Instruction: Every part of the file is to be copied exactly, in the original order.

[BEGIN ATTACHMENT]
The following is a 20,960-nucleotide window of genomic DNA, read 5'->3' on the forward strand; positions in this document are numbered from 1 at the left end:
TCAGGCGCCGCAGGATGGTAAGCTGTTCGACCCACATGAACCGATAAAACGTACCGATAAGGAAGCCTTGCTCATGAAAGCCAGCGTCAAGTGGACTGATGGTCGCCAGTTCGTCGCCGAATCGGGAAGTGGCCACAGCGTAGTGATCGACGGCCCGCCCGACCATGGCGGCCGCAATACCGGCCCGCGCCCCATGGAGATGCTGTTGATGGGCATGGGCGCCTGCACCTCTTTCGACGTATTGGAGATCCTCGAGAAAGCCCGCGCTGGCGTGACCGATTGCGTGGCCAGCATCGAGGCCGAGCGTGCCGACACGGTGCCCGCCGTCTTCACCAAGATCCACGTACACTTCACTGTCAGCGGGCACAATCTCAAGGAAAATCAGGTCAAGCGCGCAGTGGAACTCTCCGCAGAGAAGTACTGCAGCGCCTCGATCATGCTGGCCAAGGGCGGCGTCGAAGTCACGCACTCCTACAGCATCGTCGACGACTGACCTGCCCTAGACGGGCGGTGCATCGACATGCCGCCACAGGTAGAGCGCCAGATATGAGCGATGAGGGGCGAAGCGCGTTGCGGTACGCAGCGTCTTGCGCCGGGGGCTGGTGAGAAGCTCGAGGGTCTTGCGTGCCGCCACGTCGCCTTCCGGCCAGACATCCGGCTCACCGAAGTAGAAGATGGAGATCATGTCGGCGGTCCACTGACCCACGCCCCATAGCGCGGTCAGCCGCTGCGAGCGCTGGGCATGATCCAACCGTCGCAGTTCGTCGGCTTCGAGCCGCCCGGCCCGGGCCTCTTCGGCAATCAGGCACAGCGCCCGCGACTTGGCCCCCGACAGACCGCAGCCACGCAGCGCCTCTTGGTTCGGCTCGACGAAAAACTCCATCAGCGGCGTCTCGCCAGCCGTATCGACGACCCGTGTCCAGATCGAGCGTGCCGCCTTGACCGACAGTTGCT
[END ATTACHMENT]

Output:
The following is a 20,960-nucleotide window of genomic DNA, read 5'->3' on the forward strand; positions in this document are numbered from 1 at the left end:
TCAGGCGCCGCAGGATGGTAAGCTGTTCGACCCACATGAACCGATAAAACGTACCGATAAGGAAGCCTTGCTCATGAAAGCCAGCGTCAAGTGGACTGATGGTCGCCAGTTCGTCGCCGAATCGGGAAGTGGCCACAGCGTAGTGATCGACGGCCCGCCCGACCATGGCGGCCGCAATACCGGCCCGCGCCCCATGGAGATGCTGTTGATGGGCATGGGCGCCTGCACCTCTTTCGACGTATTGGAGATCCTCGAGAAAGCCCGCGCTGGCGTGACCGATTGCGTGGCCAGCATCGAGGCCGAGCGTGCCGACACGGTGCCCGCCGTCTTCACCAAGATCCACGTACACTTCACTGTCAGCGGGCACAATCTCAAGGAAAATCAGGTCAAGCGCGCAGTGGAACTCTCCGCAGAGAAGTACTGCAGCGCCTCGATCATGCTGGCCAAGGGCGGCGTCGAAGTCACGCACTCCTACAGCATCGTCGACGACTGACCTGCCCTAGACGGGCGGTGCATCGACATGCCGCCACAGGTAGAGCGCCAGATATGAGCGATGAGGGGCGAAGCGCGTTGCGGTACGCAGCGTCTTGCGCCGGGGGCTGGTGAGAAGCTCGAGGGTCTTGCGTGCCGCCACGTCGCCTTCCGGCCAGACATCCGGCTCACCGAAGTAGAAGATGGAGATCATGTCGGCGGTCCACTGACCCACGCCCCATAGCGCGGTCAGCCGCTGCGAGCGCTGGGCATGATCCAACCGTCGCAGTTCGTCGGCTTCGAGCCGCCCGGCCCGGGCCTCTTCGGCAATCAGGCACAGCGCCCGCGACTTGGCCCCCGACAGACCGCAGCCACGCAGCGCCTCTTGGTTCGGCTCGACGAAAAACTCCATCAGCGGCGTCTCGCCAGCCGTATCGACGACCCGTGTCCAGATCGAGCGTGCCGCCTTGACCGACAGTTGCT